The Iliad: Book 22 (excerpt)
Meanwhile Achilles drove Hector relentlessly on.
Like a fawn that is flushed by a dog from her mountain lair
and he chases her through the valleys, and though she escapes
for a while and cowers under a bush, the dog
keeps sniffing her out and hunting until he finds her:
just so did Hector fail to escape from Achilles.
Each time he headed toward the Dardanian Gates
to get close enough to the wall for the warriors on it
to protect him by showering down their arrows and spears,
Achilles would cut him off by dashing between
him and the wall, and forcing him back toward the plain.
And as in a dream a man is unable to catch
someone he is chasing—the harder he tries to run,
the less he can move: just so Achilles could not
narrow the distance, and Hector could not outrun him.
And how could Hector have kept clear of death until then
if Apollo had not supported him with fresh power
and fresh speed, though this was the last time that he would do it?
And now Achilles signaled his men, with a shake
of his head, that they were all to refrain from shooting
their arrows and spears, so that none of them would hit Hector
and win the glory and he himself come too late.
But when they had circled around to the springs for the fourth time,
the Father held out his golden scales, and upon them
he put two portions of death—one for Achilles,
and one for Hector—and lifted the scales by the middle,
and Hector's portion began to sink and kept sinking
down toward the realm of death. And Apollo left him.
Athena came up and stood by Achilles and said,
"Now it is time, Achilles, beloved of Zeus,
that the two of us bring great glory to the Achaeans
and return to the ships. Our chance has come to kill Hector.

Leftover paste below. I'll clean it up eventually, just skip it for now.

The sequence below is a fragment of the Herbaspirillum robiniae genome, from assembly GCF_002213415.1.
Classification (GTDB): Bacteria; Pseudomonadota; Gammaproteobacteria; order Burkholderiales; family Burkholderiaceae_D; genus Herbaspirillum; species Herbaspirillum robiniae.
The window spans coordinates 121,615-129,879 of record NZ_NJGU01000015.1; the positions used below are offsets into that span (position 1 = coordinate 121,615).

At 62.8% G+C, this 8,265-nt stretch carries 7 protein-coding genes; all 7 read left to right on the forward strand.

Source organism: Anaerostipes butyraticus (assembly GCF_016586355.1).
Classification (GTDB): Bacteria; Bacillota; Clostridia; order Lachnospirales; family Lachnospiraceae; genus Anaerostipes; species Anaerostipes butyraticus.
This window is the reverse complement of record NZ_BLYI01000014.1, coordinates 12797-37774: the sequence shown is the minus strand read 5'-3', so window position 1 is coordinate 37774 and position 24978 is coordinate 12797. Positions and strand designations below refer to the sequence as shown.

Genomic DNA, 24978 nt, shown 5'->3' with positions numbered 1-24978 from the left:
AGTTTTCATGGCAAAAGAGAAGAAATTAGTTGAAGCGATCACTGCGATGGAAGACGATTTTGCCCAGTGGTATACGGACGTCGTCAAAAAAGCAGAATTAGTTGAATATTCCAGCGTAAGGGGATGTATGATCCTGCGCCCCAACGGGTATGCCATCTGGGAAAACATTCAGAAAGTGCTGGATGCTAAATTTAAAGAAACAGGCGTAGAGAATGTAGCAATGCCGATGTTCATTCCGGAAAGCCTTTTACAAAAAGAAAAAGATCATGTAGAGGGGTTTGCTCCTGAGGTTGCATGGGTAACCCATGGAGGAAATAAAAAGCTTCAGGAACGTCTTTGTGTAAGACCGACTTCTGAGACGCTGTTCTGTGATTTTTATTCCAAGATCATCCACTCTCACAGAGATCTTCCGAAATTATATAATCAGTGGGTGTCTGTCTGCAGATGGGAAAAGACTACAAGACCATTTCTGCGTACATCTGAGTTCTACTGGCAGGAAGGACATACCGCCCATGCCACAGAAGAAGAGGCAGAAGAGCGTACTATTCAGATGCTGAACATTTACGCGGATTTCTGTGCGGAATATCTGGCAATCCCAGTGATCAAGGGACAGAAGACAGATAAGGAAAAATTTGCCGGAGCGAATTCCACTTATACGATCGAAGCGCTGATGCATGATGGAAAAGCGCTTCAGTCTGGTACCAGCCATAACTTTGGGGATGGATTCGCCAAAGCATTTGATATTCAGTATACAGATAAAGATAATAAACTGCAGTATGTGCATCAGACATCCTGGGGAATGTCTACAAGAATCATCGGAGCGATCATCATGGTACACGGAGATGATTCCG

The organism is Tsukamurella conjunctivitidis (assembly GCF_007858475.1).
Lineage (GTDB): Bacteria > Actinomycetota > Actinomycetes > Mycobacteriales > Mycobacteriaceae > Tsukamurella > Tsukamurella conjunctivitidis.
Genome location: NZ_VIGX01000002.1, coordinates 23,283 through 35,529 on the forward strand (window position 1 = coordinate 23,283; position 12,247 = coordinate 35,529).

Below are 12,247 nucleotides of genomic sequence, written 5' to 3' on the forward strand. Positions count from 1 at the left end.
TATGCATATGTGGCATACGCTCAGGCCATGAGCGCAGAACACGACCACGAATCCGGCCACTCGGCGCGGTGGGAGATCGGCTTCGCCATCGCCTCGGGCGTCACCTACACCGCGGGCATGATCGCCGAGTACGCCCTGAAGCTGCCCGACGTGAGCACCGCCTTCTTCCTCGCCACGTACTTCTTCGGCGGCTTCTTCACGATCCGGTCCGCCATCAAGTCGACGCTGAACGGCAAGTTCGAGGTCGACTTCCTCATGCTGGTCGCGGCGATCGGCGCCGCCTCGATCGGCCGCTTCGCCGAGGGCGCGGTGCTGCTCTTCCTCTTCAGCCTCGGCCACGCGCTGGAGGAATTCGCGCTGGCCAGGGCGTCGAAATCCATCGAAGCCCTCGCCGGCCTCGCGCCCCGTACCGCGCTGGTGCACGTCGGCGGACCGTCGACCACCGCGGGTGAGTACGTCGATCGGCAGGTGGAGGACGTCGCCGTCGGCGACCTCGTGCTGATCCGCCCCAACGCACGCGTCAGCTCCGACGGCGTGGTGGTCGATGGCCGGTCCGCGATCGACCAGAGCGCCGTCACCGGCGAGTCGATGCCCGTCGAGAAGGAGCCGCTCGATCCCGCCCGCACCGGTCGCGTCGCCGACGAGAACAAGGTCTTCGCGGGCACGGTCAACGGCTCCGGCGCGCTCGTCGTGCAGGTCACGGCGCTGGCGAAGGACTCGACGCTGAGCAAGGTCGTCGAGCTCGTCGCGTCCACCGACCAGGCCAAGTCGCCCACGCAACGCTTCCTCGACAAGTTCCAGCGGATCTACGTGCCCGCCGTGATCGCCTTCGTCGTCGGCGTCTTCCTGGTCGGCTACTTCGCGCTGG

However fiercely he struggles, it is no longer
possible that he can escape, though Apollo
may grovel as much as he wants before Father Zeus.
But stay here now and recover your breath, while I
go and persuade him to fight with you man to man."
When he heard these words, he obeyed, and his heart rejoiced,
and he stood there and rested, leaning on his great spear.
Athena left him and, taking the form and voice
of Deíphobus, she went up to Hector and said,
"Brother, Achilles is wearing you out. You will never
pull away from him; no one is faster than he is.
So stop. We will make a stand and see who is stronger."
Hector replied, "Deíphobus, you were always
my favorite brother of all the sons born to Priam
and Hecuba. Now I will honor you even more,
since you had the courage to leave the wall when you saw me,
and you came here while all the others remained inside."
Athena said, "Brother, with all respect, it is true
that our father and mother and all our comrades implored me
to stay where I was, so terrified are they all
of that man Achilles. I had to come, though; my heart
was aching for you when I saw you. Now let us charge
straight at Achilles. Soon we will know whether he
will kill us both and carry our bloodstained armor
back to the ships or himself be cut down by your spear."
When they had come within range of Achilles, they faced him,
and Hector spoke first: "Son of Peleus, no longer
will I run away from you. You have already chased me